By Julie Raskin
Congestion pricing was resurrected three days after opponents declared its death. On July 19, Governor Spitzer announced the creation of a 17-member Traffic Congestion Mitigation Commission to implement the pricing scheme. City and state officials will appoint members of the commission to set fees and oversee implementation of the plan and other proposals to reduce traffic congestion.
Hanging like smog above a skyline, congestion- pricing opponents could stagnate the process in the commission by appointing members to oppose the plan. The legislature will have final say over any agreement.
Congestion pricing still makes a lot of sense. Here is why.
$111,000 is the average annual income of a Westchester County resident who commutes to Manhattan by car.
Only 4.6 percent of New Yorkers drive to work in Manhattan while virtually everybody else takes the subway, bus, walks or rides a bike to work.
$400 million is the annual revenue generated by instituting congestion pricing in New York City, and that money would be used exclusively to improve and expand mass transit for the supermajority of New Yorkers who rely on it each day.
When you look at those numbers it becomes hard to see congestion pricing as unfairly targeting the lower and middle classes, as its critics claim. That false assertion is perhaps the biggest piece of misinformation circulated by critics.
The program, which would charge cars $8 to drive into Manhattan’s central business district between 6am and 6pm, is a progressive tax. Unfortunately, bad news travels fast, and the proposal’s critics continue to pump out misinformed attacks. Here are some of those false critiques dispelled.
Critics say: The city has no plans to improve mass transit before implementing congestion pricing, leaving cash-strapped folks in the boroughs stranded when they can’t afford to drive to work.
The truth is: The City could receive a $500 million grant from the federal government for implementation. $300 million of the $500 million is earmarked for immediate improvements and additions to the bus system, starting in the neighborhoods currently underserved by mass transit. This means middle- and working-class New Yorkers in outer boroughs will see 400 new buses and improved technology to quicken bus trips.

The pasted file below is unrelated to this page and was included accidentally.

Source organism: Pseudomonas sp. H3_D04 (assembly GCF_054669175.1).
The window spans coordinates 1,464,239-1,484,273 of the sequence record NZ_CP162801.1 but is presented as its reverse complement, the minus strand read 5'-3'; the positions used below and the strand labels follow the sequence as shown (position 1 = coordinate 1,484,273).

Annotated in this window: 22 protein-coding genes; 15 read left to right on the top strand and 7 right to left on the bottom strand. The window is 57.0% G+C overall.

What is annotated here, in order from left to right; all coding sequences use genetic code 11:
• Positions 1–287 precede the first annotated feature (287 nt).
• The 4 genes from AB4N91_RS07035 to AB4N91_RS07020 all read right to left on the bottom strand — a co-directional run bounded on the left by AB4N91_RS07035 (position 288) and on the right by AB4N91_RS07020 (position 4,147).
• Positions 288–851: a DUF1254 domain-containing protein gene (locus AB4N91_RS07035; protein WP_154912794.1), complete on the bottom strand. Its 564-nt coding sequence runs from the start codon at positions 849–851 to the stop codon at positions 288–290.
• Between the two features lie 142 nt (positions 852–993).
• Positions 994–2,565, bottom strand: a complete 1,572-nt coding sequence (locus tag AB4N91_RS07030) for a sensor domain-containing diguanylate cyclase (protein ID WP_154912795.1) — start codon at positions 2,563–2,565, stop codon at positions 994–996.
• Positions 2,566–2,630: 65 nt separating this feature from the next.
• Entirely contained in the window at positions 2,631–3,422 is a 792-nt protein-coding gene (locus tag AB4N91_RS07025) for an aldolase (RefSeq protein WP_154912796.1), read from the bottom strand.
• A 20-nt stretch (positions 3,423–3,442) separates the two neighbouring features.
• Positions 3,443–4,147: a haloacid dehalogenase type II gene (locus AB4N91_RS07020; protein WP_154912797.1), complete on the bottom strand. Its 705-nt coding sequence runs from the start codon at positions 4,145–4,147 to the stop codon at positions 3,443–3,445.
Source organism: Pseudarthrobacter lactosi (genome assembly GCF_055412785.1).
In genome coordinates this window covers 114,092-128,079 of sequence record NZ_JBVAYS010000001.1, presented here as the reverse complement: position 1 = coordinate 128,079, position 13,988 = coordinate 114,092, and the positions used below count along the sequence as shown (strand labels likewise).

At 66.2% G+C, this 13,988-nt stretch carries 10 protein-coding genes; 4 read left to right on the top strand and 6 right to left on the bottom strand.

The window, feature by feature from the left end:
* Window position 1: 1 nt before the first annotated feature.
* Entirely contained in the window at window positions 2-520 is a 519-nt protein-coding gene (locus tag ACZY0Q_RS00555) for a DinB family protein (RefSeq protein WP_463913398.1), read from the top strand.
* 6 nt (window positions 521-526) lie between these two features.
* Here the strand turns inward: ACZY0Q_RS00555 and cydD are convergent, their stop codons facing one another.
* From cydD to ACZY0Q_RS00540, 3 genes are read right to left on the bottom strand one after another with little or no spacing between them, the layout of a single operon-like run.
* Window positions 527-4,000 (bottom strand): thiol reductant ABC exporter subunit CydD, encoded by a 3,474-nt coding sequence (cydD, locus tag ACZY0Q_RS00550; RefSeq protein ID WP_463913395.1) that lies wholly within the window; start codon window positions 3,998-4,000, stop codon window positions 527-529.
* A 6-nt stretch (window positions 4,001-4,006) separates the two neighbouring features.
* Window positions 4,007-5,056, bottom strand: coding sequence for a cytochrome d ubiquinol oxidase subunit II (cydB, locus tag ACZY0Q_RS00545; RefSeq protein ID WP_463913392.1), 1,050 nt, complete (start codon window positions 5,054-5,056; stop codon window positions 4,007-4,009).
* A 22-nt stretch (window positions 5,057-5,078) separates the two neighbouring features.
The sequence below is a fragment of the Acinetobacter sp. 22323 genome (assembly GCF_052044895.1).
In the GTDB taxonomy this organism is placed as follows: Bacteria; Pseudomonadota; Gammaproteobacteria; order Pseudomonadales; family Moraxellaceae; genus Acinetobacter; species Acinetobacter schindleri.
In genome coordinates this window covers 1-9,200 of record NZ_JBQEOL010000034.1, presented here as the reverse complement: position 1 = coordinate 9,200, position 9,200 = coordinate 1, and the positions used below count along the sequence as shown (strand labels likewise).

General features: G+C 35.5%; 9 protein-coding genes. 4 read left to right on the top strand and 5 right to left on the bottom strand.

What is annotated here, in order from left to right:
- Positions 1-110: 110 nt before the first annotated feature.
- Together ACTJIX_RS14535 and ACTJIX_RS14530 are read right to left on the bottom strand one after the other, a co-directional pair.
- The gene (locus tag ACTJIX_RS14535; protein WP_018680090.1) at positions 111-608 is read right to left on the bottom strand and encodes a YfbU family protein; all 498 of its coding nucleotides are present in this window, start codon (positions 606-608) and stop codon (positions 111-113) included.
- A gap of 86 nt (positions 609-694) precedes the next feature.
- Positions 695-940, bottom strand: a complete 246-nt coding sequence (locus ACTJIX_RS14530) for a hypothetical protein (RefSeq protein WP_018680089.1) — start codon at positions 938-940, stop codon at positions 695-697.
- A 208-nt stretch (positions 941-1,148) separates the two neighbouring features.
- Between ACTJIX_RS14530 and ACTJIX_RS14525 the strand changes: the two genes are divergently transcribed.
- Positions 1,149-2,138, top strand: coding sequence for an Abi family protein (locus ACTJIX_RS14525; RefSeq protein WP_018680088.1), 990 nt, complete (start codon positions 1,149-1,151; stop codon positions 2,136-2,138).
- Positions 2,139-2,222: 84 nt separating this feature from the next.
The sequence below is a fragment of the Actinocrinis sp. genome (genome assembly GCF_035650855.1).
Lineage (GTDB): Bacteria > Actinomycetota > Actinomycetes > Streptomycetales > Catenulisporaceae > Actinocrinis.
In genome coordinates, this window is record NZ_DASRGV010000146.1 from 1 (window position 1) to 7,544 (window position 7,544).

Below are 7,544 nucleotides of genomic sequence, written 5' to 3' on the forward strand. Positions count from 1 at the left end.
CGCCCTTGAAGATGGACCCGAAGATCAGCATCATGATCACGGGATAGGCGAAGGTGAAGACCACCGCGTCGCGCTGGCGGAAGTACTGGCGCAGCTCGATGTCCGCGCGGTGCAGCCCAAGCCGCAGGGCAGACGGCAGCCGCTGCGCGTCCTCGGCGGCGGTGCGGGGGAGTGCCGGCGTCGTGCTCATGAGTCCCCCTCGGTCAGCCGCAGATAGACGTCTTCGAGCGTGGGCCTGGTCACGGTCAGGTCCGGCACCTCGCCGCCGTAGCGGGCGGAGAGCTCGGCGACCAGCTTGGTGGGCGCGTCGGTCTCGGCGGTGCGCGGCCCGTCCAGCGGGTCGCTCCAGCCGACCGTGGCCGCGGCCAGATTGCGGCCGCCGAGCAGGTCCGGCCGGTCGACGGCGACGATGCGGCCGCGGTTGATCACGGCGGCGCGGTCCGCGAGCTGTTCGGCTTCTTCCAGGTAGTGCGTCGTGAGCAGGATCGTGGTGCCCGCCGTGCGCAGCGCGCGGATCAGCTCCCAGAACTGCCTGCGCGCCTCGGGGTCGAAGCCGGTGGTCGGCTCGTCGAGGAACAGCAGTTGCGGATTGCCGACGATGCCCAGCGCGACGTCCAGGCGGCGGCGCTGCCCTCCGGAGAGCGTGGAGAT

Critics say: The congestion fee for trucks ($21) will cripple small business.
The truth is: First, this fee only applies to trucks carrying 7000 lbs or more, which means that many delivery vehicles serving small businesses will only be charged the normal $8 fee. Second, for trucks that are charged $21, the fee is small compared to the company’s profit. In either case, the charge is a one-time fee, so trucks pay once and can make deliveries all day.
Critics say: OK, so congestion pricing will reduce traffic in Midtown, making daily life more pleasant for some Manhattan- bound commuters and some of the wealthiest Manhattanites who live in the zone, but what about the rest of New York?
The truth is: According to the NYC Department of Transportation’s analysis, 72 percent of the time saved resulting from reduced traffic will occur on streets outside the pricing zone. Because fewer people each day will be leaving their homes outside the zone by car and driving into Manhattan, traffic will be reduced throughout the city. Substantial traffic reductions are predicted for downtown Brooklyn, Williamsburg/ Greenpoint, Long Island City, Harlem, the South Bronx and Flushing.
Critics say: Neighborhoods along the pricing zone will be turned into parking lots as commuters drive close to the zone and then take mass transit.
The truth is: The city could implement residential parking zones allowing neighborhood residents to obtain permits to park in their neighborhood while ticketing others. Parking lots are already scarce in many of these neighbors due to real estate pressures. There’s just no space to park cars.
Congestion pricing could remove over 100,000 cars each day from our streets. That means better breathing and more room for New Yorkers to bike and walk to work. See you in the bike lane.
Julie Raskin is a student of Urban Studies and Environmental Policy, and an intern at Transportation Alternatives, an advocacy group for cycling, walking and environmentally sensible transportation.